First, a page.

Won’t you be my neighbor?
Published: Friday, August 2, 2013 at 20:34 PM.
Forty-six years ago, Fred Rogers stepped through the door of the American psyche, stooped to change into his sneakers, and sang to us “It’s a beautiful day in this neighborhood, a beautiful day for a neighbor. Would you be mine? Could you be mine?”
Someone wanted to be a neighbor. Someone wanted to be my friend. I grew up with this invitation increasingly being ignored as we built homes that moved us in a different direction.
In the world of Mr. Rogers’ first neighborhood, most of us parked our cars in the driveway or on the street and walked into our homes. While we walked into our homes, we greeted our neighbors and swapped the news of the neighborhood.
As we added carports and ultimately garages, we saw this ritual transform into folks returning home to their castles and pulling up the drawbridges behind them as they closed the garage door. Being neighbors at that moment moved from being in relationship with each other to living next door to one another.
The transformation was made complete as we moved from front porch conversations with whoever passed down the street to invitation-only backyard barbecues. We chose our friends and tolerated our neighbors as long as they kept the grass cut, the trash can hidden and the noise down when they partied. Some of us lament the mobile phone for leading us into an increasingly self-absorbed world, but we were well on the way long before the first bag phone landed in the American car.
Being a neighbor has always been a vexing question. When Jesus was asked “Who is my neighbor?” he told the parable of the Good Samaritan as found in Luke’s gospel. And as he told the story, he revealed that neighbors are made known in their personal actions in a time of need and not their geographical proximity.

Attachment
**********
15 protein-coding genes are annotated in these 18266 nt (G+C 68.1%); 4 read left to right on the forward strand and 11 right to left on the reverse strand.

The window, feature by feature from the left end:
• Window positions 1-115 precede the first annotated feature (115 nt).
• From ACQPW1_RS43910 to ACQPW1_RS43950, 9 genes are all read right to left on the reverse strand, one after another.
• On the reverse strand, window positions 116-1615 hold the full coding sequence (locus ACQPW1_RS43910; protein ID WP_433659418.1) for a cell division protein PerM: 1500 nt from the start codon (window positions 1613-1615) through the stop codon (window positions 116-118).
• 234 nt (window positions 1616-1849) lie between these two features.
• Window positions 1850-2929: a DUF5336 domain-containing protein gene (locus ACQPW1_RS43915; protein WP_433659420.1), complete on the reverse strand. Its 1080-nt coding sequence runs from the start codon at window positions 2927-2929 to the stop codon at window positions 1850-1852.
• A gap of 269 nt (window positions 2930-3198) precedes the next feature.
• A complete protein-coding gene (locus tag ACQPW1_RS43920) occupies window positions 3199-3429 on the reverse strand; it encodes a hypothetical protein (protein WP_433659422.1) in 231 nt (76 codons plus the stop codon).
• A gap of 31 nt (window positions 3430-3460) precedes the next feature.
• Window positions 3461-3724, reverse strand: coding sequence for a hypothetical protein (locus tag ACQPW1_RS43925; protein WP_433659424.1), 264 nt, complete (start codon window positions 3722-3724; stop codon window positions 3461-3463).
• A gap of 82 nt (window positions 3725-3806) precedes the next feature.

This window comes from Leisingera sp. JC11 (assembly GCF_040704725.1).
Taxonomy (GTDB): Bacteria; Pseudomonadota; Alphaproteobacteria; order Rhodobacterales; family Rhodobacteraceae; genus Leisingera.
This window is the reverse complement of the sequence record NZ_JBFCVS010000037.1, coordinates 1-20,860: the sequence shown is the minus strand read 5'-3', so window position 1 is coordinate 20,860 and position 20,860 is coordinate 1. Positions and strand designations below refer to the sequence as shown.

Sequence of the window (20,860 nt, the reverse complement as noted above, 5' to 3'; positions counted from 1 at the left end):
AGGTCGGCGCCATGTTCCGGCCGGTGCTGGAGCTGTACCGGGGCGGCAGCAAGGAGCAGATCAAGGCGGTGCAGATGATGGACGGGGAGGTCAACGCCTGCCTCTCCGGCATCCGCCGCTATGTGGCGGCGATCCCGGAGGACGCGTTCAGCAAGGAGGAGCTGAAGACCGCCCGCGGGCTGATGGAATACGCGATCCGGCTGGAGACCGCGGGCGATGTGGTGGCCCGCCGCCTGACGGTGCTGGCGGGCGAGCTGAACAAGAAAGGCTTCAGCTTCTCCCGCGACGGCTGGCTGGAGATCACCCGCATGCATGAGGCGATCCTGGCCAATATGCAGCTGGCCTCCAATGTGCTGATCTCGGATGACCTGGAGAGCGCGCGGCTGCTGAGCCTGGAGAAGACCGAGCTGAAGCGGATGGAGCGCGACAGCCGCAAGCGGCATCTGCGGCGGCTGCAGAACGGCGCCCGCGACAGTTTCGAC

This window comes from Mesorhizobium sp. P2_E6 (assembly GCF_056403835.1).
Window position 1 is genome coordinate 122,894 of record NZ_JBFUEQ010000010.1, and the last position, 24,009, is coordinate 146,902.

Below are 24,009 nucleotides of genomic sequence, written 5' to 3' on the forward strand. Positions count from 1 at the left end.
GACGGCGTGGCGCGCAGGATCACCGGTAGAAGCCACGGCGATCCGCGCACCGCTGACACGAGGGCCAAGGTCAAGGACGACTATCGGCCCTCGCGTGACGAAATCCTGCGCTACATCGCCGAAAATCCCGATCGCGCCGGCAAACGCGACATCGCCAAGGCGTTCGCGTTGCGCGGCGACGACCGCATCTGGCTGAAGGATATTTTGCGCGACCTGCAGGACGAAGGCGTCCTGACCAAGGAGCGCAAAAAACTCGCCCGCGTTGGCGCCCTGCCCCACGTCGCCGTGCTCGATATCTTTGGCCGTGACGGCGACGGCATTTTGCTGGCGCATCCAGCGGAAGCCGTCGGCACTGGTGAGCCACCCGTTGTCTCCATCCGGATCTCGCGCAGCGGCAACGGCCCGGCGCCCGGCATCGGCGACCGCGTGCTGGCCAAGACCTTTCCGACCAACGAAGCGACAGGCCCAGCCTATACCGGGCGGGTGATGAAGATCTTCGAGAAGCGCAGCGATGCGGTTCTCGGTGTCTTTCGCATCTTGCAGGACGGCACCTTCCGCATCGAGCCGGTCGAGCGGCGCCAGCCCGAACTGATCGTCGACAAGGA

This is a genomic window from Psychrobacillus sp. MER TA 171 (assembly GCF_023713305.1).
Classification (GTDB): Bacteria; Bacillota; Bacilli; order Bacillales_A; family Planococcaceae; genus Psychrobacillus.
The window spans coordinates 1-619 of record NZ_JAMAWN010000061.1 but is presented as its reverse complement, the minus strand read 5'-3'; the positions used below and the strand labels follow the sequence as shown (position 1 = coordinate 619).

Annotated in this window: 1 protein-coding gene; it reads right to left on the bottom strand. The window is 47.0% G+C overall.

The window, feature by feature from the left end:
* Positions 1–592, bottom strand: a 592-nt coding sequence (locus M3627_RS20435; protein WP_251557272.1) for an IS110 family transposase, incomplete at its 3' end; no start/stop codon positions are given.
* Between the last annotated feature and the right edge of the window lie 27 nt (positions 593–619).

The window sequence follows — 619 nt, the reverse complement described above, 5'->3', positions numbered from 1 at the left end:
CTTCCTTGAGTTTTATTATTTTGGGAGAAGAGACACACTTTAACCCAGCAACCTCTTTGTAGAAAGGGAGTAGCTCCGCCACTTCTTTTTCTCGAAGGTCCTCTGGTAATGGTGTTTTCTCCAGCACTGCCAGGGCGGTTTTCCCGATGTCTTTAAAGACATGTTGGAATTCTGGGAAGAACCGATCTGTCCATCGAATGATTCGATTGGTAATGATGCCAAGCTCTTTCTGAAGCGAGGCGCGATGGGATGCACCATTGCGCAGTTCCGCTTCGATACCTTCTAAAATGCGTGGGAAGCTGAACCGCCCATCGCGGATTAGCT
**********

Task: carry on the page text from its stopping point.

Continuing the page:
Several weeks ago the trial of George Zimmerman in the killing of Trayvon Martin saw the breakdown in neighborliness on full display. A person who coordinated the community watch did not know his neighbors well enough to know that “the Martin boy from Miami” was visiting his dad for the weekend.
When the screams of the struggle echoed through their backyards, folks called 911, but no one came to break up the fight. And when you kill your neighbor, for whatever cause or defense, the fracture of relationship is severed forever.
The verdict revealed further fractures with our neighbors around the reality of race relations in our country. The “some day” of “we shall overcome” still remains on the horizon.
We can and should talk about the events in Sanford, Fla. I am in conversation with other pastors to shape these conversations together. But here is a problem we need to deal with.
Can you tell me the names of your 10 closest geographical neighbors? Do you know where they work? Do you know their children and if they live at home? Do you know your neighbor?
I confess that I cannot answer all these questions about my neighbors, and I am going to work on that.
So here is your challenge this week. Meet your neighbor, plan a block party and make it an annual event. Help the single mother down the street make a repair on her home. Volunteer with each other at your local school or down at the soup kitchen.
Start asking “Won’t you be my neighbor?” AND BE ONE!
Caryn Rivadeneira on Why Ash Wednesday Matters:
“And it’s through this—through the smear of the ashen cross on our foreheads—that we ultimately celebrate the most poignant paradox of our faith: God draws our very hope and life—the cross—right out of our very sin and suffering—the ashes.
| Relevant Magazine http://ow.ly/hLBt8